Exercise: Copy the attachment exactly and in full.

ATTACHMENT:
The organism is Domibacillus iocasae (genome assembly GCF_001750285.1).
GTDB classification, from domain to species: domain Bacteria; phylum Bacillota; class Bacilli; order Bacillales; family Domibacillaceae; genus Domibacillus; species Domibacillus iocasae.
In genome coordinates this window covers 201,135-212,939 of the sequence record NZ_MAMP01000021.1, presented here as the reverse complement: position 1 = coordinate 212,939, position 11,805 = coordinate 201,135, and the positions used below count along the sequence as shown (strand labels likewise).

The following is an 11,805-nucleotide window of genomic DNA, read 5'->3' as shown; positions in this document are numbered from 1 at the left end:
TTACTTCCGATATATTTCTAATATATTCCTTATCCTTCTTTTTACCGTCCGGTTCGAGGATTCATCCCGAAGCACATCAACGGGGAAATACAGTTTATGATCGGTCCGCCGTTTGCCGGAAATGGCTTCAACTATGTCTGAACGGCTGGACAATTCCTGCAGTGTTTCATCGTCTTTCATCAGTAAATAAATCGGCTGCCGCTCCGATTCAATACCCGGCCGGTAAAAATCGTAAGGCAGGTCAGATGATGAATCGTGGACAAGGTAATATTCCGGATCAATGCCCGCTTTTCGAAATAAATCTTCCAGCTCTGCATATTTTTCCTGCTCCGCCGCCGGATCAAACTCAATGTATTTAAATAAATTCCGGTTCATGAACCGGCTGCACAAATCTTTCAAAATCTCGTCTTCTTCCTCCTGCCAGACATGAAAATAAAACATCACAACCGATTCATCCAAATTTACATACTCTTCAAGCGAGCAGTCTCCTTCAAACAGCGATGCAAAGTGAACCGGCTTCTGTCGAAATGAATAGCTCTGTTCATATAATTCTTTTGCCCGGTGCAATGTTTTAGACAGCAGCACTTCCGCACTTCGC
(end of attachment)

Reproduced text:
The organism is Domibacillus iocasae (genome assembly GCF_001750285.1).
GTDB classification, from domain to species: domain Bacteria; phylum Bacillota; class Bacilli; order Bacillales; family Domibacillaceae; genus Domibacillus; species Domibacillus iocasae.
In genome coordinates this window covers 201,135-212,939 of the sequence record NZ_MAMP01000021.1, presented here as the reverse complement: position 1 = coordinate 212,939, position 11,805 = coordinate 201,135, and the positions used below count along the sequence as shown (strand labels likewise).

The following is an 11,805-nucleotide window of genomic DNA, read 5'->3' as shown; positions in this document are numbered from 1 at the left end:
TTACTTCCGATATATTTCTAATATATTCCTTATCCTTCTTTTTACCGTCCGGTTCGAGGATTCATCCCGAAGCACATCAACGGGGAAATACAGTTTATGATCGGTCCGCCGTTTGCCGGAAATGGCTTCAACTATGTCTGAACGGCTGGACAATTCCTGCAGTGTTTCATCGTCTTTCATCAGTAAATAAATCGGCTGCCGCTCCGATTCAATACCCGGCCGGTAAAAATCGTAAGGCAGGTCAGATGATGAATCGTGGACAAGGTAATATTCCGGATCAATGCCCGCTTTTCGAAATAAATCTTCCAGCTCTGCATATTTTTCCTGCTCCGCCGCCGGATCAAACTCAATGTATTTAAATAAATTCCGGTTCATGAACCGGCTGCACAAATCTTTCAAAATCTCGTCTTCTTCCTCCTGCCAGACATGAAAATAAAACATCACAACCGATTCATCCAAATTTACATACTCTTCAAGCGAGCAGTCTCCTTCAAACAGCGATGCAAAGTGAACCGGCTTCTGTCGAAATGAATAGCTCTGTTCATATAATTCTTTTGCCCGGTGCAATGTTTTAGACAGCAGCACTTCCGCACTTCGC